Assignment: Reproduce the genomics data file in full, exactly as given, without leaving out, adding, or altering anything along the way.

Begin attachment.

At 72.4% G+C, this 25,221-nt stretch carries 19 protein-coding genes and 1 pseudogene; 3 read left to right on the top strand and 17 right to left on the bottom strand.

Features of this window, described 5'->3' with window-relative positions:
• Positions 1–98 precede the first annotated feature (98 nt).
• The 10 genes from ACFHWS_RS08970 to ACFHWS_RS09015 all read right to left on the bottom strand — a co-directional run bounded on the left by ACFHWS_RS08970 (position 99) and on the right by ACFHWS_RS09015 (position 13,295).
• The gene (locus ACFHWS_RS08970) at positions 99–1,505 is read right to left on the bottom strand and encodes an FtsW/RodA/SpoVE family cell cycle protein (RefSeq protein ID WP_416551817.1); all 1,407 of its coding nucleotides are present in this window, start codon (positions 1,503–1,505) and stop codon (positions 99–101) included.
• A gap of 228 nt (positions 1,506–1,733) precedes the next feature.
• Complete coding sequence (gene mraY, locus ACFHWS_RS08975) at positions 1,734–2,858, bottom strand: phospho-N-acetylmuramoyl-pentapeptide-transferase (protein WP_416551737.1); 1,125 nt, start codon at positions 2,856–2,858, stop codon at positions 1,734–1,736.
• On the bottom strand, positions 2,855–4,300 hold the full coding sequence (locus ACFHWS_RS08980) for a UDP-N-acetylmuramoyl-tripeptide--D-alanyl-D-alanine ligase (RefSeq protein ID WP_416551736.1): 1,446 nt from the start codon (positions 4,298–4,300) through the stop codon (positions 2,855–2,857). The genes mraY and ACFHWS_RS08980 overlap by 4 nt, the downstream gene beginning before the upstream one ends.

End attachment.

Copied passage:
At 72.4% G+C, this 25,221-nt stretch carries 19 protein-coding genes and 1 pseudogene; 3 read left to right on the top strand and 17 right to left on the bottom strand.

Features of this window, described 5'->3' with window-relative positions:
• Positions 1–98 precede the first annotated feature (98 nt).
• The 10 genes from ACFHWS_RS08970 to ACFHWS_RS09015 all read right to left on the bottom strand — a co-directional run bounded on the left by ACFHWS_RS08970 (position 99) and on the right by ACFHWS_RS09015 (position 13,295).
• The gene (locus ACFHWS_RS08970) at positions 99–1,505 is read right to left on the bottom strand and encodes an FtsW/RodA/SpoVE family cell cycle protein (RefSeq protein ID WP_416551817.1); all 1,407 of its coding nucleotides are present in this window, start codon (positions 1,503–1,505) and stop codon (positions 99–101) included.
• A gap of 228 nt (positions 1,506–1,733) precedes the next feature.
• Complete coding sequence (gene mraY, locus ACFHWS_RS08975) at positions 1,734–2,858, bottom strand: phospho-N-acetylmuramoyl-pentapeptide-transferase (protein WP_416551737.1); 1,125 nt, start codon at positions 2,856–2,858, stop codon at positions 1,734–1,736.
• On the bottom strand, positions 2,855–4,300 hold the full coding sequence (locus ACFHWS_RS08980) for a UDP-N-acetylmuramoyl-tripeptide--D-alanyl-D-alanine ligase (RefSeq protein ID WP_416551736.1): 1,446 nt from the start codon (positions 4,298–4,300) through the stop codon (positions 2,855–2,857). The genes mraY and ACFHWS_RS08980 overlap by 4 nt, the downstream gene beginning before the upstream one ends.